Geranium Information

 Geranium Essential Oil uses - Aromatherapy- Geranium

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Oil Name:Geranium
Note:Middle
Parts of plant used:Flowers and leaves
Botanical Name:Pelargonium Graveolens, Pelargonium Odorantissimum
Aroma:Sweet and heavy (Graveolens has rose overtones and Odorantissimum has more of an apple scent.

Geranium Essential Oil:

Geranium Essential Oil is extracted from quite a few species of the popular Geranium family of plants. Geranium Graveolens is more widely used. Geranium Essential Oil is popular in the perfume industry where it is frequently used to scent soap.

 

Geranium Essential Oil Properties and Uses:

 Nervous TonicPremenstrual StressMenopausal Depression
Swollen anklesFluid RetentionHeadaches
DeodorantInsecticideTonic
AntisepticDiureticAstringent
VulneraryCicatrizantCytophylactic
AnticoagulantAntidepressantAnalgesic
Sore throatEczemaOily skin

Geranium Essential Oil Constituents:

Geraniol: A terpene alcohol. Fragrant and regarded as highly valued oil in aromatherapy and the perfume industry. Terpene alcohols are antimicrobial but are a lot gentler on the skin than the phenols.  

 

Eugenol: Anaesthetic, antimicrobal, disinfecting, stimulant, aromatic and anticonvulsant.

Eugenol is a Phenylpropanoid in the Phenols group. Eugenol is widely distributed in the plant kingdom.

Potentially irritant. Sensitivity should be tested before using this substance or oil on the skin.

 

Citronellol:

Citronellal and Citronellol: Citronellal a Terpene Aldehyde and Citronellol a Terpene Alcohol. Fragrant and regarded as highly valued oil in aromatherapy and the perfume industry. Terpene alcohols are antimicrobial but are a lot gentler on the skin than the phenols. Citronellal from Citronella grass has a more pungent smell and is less gentle on skin. Aldehydes are sedative, antiviral and antimicrobial but can be an irritant to the skin.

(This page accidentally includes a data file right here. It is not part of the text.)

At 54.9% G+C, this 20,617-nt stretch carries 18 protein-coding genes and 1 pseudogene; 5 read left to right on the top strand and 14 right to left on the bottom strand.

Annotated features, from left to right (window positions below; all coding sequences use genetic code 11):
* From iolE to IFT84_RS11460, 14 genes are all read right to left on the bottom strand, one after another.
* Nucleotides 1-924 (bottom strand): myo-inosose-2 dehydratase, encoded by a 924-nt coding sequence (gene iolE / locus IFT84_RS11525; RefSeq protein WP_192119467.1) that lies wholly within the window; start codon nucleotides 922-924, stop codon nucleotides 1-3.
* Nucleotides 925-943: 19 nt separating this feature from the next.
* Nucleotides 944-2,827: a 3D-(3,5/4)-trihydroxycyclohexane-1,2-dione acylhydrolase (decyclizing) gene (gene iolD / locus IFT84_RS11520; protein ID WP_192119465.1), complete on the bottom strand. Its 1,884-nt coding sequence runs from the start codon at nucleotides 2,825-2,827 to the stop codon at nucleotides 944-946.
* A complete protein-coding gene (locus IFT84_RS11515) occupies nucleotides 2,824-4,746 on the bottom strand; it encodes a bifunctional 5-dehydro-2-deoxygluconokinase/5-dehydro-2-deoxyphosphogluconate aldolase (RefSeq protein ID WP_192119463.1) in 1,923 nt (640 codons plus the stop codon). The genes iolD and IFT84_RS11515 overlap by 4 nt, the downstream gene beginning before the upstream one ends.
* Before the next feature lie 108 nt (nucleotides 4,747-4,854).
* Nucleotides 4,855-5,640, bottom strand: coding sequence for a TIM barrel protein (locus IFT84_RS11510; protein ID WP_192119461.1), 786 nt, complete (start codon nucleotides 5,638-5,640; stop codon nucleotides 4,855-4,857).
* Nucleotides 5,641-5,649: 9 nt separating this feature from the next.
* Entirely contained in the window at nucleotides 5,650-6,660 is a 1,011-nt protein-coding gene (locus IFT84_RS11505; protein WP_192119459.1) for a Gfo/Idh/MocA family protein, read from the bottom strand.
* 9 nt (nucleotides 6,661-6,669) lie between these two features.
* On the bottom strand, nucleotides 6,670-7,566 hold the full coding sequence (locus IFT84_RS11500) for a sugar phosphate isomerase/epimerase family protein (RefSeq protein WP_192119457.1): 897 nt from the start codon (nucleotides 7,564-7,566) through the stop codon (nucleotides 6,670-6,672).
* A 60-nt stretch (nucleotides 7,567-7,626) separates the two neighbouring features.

Linanool: Linalool one of the terpene alcohols is widely distributed in the plant kingdom. Linalool has strong effects on the nervous system and is therefore widely used by aroma therapists and herbologists as a sedative, spasmolytic and local anaesthetic. It is also used against many skin complaints, mostly in the form of tea tree oil.

 

Methone: No current data available

 

Citral: A Monoterpene Aldehyde consisting of isomers geranial and neral which combined are known as Citral.

Citral has sedative, antiviral and antibacterial effects.

Aldehydes: Aldehydes are a class of highly reactive chemical compounds that are intermediate between acids and alcohols, containing less hydrogen than alcohols and less oxygen than acids.
Aldehydes are mostly irritants and can cause skin irritation in even when diluted. Monoterpene Aldehydes are geranial, citronellal, citral (which is responsible for the sharp distinctive citric smell) while Cyclic Aldehydes are also known as aromatic Aldehydes have far more cloying and sweet smells like Cinnamic Aldehyde and Benzaldehyde, which are Cyclic Aldehydes, widely used in the perfume industry.
If ingested aldehydes are very irritant to the gastrointestinal tract, causing nausea and diarrhoea.

For further detail see specific aldehydes:
Geranial
Citronellal
Neral
Citral
Cinnamic Aldehyde
Benzaldehyde

 

 

 

Sabinene: No current data available

Terpineol: No current data available

Myrtenol: No current data available

Geranic Acid: Suspected of having an analgesic property. Very little current data available

 

  
We at Beneforce are certainly not experts in the use of every herb or oil. In our studies and research we do come across warnings that a herb or oil should not be used in certain circumstances or for certain conditions and ailments. Where possible we will reflect these on our pages but cannot guarantee that our list of contraindications are complete or valid. We urge that you consult an appropriate and knowledgeable practitioner before treatment.
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* Statements made have not been evaluated by American Food and Drug Authority or similar board or authority of any other country.
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